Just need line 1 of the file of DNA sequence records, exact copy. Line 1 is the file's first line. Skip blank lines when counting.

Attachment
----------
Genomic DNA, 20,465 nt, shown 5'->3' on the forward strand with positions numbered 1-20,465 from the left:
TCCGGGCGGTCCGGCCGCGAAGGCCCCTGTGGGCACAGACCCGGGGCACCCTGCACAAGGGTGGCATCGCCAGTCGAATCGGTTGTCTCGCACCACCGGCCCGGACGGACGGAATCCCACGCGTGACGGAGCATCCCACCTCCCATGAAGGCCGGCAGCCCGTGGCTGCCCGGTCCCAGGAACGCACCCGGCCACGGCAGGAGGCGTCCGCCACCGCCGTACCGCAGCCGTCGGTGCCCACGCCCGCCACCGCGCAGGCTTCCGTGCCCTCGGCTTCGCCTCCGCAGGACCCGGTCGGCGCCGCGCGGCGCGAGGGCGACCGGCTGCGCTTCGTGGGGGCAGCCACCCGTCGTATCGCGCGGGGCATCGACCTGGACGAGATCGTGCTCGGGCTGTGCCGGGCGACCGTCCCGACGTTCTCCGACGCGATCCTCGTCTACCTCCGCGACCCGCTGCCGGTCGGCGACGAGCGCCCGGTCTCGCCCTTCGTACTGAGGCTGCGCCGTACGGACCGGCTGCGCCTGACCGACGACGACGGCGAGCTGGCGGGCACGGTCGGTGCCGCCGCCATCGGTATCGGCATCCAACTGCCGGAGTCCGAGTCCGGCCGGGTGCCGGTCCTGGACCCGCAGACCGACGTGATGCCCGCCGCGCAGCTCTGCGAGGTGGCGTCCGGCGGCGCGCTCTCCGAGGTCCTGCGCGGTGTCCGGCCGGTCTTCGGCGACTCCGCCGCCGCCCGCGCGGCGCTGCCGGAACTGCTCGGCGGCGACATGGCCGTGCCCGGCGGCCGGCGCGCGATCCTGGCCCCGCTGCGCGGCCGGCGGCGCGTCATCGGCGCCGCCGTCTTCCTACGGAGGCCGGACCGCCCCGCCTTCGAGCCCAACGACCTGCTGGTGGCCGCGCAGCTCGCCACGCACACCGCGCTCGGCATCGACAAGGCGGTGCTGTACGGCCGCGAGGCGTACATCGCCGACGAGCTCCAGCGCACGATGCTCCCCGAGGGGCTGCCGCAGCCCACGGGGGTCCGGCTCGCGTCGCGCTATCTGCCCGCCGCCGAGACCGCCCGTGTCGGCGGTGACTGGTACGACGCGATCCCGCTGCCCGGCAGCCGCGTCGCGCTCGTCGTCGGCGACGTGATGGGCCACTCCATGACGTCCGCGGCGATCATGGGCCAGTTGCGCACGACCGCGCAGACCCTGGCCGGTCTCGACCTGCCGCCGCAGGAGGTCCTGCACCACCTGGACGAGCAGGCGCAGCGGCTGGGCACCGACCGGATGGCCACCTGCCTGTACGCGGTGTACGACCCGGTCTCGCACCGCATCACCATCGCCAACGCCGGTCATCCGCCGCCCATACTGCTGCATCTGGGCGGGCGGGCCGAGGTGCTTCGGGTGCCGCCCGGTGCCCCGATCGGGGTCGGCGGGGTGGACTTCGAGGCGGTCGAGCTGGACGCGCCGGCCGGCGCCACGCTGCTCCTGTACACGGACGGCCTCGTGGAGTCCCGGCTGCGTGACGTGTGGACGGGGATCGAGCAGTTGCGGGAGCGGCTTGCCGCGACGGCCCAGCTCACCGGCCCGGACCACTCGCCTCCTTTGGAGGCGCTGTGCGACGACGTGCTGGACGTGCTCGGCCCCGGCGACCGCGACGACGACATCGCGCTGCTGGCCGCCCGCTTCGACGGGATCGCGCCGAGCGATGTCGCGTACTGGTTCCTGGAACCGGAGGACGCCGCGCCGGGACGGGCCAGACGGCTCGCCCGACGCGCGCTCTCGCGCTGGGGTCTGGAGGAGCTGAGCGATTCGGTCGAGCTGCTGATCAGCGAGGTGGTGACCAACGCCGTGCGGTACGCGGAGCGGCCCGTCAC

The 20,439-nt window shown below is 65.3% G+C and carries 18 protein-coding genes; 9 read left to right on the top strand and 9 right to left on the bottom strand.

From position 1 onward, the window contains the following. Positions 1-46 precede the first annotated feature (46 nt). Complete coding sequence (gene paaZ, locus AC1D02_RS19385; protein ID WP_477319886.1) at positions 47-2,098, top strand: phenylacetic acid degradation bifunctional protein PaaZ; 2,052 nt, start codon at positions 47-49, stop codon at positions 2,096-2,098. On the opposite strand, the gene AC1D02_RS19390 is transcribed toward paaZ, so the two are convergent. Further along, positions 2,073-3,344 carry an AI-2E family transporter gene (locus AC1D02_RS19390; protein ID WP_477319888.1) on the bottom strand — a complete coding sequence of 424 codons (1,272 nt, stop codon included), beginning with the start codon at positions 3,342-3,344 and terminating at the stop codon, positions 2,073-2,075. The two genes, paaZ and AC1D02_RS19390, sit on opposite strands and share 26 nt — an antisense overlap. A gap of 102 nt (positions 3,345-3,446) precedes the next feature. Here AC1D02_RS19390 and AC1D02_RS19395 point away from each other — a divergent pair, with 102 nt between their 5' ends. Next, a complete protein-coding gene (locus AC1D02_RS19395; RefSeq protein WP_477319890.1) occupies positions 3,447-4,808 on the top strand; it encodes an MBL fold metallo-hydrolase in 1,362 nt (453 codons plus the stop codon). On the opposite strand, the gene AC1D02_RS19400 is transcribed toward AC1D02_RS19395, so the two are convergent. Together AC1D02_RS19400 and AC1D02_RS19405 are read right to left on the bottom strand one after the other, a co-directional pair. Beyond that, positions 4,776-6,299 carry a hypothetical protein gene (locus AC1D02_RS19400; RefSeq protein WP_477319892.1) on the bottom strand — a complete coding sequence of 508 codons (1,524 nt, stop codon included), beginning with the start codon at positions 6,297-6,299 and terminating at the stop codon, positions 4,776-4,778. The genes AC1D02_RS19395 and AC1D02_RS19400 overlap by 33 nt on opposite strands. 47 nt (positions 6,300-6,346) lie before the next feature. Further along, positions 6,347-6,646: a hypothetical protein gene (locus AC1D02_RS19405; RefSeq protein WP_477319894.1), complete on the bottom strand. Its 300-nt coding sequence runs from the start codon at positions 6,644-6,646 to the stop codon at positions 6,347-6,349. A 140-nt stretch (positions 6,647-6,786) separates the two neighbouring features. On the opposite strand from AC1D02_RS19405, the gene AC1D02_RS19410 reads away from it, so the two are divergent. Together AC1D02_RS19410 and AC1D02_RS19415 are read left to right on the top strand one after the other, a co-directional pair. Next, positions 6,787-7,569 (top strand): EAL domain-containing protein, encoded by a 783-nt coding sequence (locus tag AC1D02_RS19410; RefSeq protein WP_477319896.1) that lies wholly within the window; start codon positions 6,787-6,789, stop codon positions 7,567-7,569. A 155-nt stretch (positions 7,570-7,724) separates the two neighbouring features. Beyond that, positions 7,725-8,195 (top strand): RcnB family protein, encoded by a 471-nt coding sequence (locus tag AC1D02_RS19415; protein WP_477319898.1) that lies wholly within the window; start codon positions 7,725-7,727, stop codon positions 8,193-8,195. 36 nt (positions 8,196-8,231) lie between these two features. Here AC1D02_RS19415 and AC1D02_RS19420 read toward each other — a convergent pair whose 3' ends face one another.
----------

Genomic DNA, 20,465 nt, shown 5'->3' on the forward strand with positions numbered 1-20,465 from the left: